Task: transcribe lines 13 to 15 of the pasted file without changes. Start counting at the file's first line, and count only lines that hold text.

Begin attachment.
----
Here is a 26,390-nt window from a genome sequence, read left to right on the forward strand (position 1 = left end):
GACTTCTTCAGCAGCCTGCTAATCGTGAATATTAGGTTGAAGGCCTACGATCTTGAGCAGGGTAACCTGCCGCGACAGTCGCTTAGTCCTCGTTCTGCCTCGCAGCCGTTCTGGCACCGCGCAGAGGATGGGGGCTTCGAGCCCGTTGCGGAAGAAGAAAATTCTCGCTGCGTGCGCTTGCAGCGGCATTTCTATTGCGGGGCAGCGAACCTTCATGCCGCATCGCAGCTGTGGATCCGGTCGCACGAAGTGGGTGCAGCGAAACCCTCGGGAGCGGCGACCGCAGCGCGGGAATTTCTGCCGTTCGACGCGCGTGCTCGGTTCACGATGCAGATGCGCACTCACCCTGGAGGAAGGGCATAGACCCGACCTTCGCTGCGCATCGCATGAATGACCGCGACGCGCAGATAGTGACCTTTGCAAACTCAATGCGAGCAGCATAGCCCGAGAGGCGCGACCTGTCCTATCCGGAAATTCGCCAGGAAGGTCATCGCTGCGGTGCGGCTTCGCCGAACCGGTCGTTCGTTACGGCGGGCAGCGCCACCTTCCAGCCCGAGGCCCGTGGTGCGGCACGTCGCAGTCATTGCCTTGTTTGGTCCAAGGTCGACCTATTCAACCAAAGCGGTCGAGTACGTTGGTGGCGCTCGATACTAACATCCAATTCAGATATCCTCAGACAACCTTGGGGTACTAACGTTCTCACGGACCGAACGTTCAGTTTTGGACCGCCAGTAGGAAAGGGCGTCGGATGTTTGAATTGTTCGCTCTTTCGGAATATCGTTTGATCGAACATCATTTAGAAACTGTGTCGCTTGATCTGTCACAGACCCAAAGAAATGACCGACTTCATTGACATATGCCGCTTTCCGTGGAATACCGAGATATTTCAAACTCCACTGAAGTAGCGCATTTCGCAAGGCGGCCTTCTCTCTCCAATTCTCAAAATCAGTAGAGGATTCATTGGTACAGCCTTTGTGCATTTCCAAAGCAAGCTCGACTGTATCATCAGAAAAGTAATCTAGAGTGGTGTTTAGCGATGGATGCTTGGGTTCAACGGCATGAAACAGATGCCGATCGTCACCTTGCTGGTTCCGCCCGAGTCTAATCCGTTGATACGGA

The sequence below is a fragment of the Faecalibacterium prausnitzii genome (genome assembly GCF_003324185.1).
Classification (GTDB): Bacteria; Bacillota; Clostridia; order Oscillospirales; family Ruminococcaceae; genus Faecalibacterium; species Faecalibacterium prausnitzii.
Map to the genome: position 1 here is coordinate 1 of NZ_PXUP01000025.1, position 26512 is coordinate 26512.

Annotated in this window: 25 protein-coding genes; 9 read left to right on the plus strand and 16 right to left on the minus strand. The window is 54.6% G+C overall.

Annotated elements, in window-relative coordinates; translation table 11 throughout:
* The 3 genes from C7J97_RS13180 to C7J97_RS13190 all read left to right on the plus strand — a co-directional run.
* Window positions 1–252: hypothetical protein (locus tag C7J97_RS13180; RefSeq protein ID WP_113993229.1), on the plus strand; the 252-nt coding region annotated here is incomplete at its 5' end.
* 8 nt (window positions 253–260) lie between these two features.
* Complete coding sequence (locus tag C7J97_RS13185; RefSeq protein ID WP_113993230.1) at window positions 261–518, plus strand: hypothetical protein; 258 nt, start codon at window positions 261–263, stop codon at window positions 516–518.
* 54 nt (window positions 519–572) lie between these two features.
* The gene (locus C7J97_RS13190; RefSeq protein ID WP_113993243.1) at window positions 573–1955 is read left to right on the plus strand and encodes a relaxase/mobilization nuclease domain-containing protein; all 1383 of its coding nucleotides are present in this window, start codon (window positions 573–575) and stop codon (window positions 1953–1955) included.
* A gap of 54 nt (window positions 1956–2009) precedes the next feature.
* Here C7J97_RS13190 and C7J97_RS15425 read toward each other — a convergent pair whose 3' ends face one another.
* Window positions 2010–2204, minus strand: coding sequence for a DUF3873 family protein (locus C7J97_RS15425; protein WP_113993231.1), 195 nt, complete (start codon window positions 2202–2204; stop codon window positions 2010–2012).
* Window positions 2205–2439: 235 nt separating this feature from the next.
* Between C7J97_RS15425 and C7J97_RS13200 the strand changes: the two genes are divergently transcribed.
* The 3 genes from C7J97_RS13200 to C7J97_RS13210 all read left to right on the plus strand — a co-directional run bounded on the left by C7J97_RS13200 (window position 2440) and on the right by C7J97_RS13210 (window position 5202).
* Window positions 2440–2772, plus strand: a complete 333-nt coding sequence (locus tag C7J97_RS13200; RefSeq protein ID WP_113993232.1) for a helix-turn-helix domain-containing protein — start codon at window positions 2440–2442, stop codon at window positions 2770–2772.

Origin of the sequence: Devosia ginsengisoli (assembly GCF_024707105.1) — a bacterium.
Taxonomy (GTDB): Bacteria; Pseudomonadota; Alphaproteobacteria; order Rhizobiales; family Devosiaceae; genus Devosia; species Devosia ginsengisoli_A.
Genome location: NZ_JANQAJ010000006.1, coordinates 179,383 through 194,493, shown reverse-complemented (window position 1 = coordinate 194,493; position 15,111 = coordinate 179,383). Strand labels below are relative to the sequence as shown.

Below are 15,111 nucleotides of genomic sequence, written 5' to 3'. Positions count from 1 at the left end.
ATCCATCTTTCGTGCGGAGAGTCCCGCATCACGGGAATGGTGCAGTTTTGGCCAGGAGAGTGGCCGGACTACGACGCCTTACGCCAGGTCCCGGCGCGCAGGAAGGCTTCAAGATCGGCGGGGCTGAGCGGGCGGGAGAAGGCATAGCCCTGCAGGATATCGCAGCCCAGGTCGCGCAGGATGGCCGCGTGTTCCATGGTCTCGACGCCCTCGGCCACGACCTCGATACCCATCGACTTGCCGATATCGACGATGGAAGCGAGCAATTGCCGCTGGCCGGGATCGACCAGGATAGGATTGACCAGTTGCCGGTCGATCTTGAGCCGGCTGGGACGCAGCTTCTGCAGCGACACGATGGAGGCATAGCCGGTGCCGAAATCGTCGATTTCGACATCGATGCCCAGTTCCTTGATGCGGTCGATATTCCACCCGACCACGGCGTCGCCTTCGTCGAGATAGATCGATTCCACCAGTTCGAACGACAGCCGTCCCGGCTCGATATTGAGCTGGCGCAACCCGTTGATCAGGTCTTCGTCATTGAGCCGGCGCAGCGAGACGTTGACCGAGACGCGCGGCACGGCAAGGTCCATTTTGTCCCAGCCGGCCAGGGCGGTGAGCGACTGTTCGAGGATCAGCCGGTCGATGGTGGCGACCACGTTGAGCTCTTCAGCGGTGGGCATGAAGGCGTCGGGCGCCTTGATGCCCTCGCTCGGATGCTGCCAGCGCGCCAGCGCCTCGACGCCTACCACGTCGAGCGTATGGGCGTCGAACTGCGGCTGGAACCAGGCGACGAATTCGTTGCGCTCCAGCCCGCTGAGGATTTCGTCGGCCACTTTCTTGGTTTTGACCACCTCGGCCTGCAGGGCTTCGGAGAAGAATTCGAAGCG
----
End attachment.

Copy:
* The gene (locus C7J97_RS13190; RefSeq protein ID WP_113993243.1) at window positions 573–1955 is read left to right on the plus strand and encodes a relaxase/mobilization nuclease domain-containing protein; all 1383 of its coding nucleotides are present in this window, start codon (window positions 573–575) and stop codon (window positions 1953–1955) included.
* A gap of 54 nt (window positions 1956–2009) precedes the next feature.
* Here C7J97_RS13190 and C7J97_RS15425 read toward each other — a convergent pair whose 3' ends face one another.